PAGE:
I was wondering if there was anyway to sort a list of points using their y values but still being able to access its x values. In my project I want to sort the list L1 based on its y values but then see the x values that go with each sorted point. The image is what I tried to do.
Is it possible to do this? Thanks!
Hello, can you share more about what you need to accomplish? There are some straight forward solutions if, for example, (1) every point has a different y-coordinate, or (2) you don’t need the full sorted list, just the x-coordinate of of the point with the greatest y-coordinate.
Those are just examples of considerations that could simplify what needs to be done. If you have more info about how the list is generated or what your end goal is, we might be able to help more!
In the worst-case scenario (some y-coordinates show up more than once, the full sorted list is needed), here is one solution.
This probably is not the fastest or cleanest solution…but it does work. List experts, chime in with other ideas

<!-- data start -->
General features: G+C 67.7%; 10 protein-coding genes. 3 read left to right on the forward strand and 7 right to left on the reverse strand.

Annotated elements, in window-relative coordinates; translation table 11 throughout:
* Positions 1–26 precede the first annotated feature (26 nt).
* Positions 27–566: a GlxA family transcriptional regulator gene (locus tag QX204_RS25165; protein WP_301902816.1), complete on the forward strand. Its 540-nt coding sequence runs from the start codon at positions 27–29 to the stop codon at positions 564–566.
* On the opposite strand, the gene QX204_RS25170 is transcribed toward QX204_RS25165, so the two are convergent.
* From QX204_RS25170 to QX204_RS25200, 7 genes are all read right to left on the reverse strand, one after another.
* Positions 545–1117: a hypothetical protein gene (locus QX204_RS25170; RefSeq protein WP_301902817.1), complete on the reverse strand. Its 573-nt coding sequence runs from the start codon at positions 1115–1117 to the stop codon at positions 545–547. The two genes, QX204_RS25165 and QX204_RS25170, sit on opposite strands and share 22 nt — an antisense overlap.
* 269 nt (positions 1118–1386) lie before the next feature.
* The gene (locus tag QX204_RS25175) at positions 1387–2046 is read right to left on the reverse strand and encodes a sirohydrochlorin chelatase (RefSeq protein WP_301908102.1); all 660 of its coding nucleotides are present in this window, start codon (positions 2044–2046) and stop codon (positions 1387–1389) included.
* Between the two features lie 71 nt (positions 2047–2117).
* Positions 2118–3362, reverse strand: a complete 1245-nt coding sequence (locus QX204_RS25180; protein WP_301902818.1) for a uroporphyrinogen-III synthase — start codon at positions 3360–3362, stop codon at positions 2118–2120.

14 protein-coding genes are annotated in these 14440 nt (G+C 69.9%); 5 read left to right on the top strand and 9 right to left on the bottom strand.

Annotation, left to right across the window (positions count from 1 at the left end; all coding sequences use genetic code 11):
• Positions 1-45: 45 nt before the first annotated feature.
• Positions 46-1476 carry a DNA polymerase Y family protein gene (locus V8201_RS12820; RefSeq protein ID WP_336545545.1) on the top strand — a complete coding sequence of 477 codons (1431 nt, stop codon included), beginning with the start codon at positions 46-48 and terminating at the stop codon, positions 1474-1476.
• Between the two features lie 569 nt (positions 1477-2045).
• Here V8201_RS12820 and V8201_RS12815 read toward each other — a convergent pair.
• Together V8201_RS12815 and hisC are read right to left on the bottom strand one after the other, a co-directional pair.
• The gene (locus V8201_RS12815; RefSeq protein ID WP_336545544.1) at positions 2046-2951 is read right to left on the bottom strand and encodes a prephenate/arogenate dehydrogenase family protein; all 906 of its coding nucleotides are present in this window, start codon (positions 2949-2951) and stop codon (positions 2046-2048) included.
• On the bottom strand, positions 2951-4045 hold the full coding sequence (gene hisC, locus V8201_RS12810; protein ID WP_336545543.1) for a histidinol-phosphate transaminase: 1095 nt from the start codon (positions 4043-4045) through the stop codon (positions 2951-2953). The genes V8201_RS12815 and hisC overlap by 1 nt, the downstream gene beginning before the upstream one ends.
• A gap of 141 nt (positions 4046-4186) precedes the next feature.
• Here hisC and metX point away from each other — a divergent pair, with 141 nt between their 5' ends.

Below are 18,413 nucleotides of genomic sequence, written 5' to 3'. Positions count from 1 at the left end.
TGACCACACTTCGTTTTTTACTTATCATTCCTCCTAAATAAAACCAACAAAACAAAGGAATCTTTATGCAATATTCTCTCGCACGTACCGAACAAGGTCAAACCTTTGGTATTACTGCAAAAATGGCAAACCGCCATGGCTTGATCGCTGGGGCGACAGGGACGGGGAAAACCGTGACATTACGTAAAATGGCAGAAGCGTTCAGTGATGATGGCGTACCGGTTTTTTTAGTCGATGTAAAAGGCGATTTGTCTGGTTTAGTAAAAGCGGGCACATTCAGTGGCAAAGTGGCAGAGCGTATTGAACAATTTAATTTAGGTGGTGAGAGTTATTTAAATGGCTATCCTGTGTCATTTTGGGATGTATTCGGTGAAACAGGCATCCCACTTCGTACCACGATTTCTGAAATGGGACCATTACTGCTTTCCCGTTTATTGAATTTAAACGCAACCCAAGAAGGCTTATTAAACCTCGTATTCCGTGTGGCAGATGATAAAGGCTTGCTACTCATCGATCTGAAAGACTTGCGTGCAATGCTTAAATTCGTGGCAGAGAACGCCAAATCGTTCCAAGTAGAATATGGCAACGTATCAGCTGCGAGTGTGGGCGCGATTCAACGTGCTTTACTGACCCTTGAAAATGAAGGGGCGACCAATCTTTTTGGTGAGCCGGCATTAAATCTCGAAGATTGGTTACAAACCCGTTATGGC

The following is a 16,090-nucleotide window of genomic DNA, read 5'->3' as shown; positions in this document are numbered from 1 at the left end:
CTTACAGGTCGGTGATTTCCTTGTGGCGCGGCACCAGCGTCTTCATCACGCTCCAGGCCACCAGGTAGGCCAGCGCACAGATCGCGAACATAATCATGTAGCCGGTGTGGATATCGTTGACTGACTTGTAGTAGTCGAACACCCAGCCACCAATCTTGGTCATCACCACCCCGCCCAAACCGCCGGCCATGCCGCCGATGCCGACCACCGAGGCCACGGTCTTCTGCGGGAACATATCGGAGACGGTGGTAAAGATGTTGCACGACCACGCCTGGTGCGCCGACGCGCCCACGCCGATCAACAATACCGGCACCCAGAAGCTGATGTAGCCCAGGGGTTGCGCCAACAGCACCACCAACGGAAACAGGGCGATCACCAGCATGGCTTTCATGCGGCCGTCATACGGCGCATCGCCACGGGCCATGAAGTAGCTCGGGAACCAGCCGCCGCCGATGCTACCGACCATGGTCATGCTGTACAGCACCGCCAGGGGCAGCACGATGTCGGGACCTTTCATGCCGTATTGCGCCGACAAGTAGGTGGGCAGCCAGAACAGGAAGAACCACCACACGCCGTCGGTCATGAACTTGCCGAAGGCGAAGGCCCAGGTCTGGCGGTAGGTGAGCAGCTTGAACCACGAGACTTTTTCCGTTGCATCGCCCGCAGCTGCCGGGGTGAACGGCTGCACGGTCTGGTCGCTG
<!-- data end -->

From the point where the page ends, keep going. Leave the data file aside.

Hello! Thank you so much for the reply. Your solution worked fairly well however the problem is that my list has negative numbers as well. Basically I have a line that is the function, f\left(x\right)=\ln\left(2\right)/\left(\ln\left(3\right)-\ln\left(2\right)\right)\cdot x
Then what I did was round this function so that I can find the difference between points on this line and a whole number. This is because I the line is a list of solutions, but they don’t have to be exact, just the close to the whole number. Then I plotted this as points with the restriction that each x value has to be a whole number. The points are shown in the image below
Then I want to sort these points so I can see the ones that are the closest to the x-axis as possible. Your solution works with the sorting, but it just sorts from the lowest number to the highest number. Is there a small change that I could make to make it start from 0? I hope that made some sense!
Thanks for the context! I think this should do the trick:
To sort by “closest to 0,” I tweaked the original list by taking the absolute value of the y-coordinates.
Thank you so much! It worked wonderfully.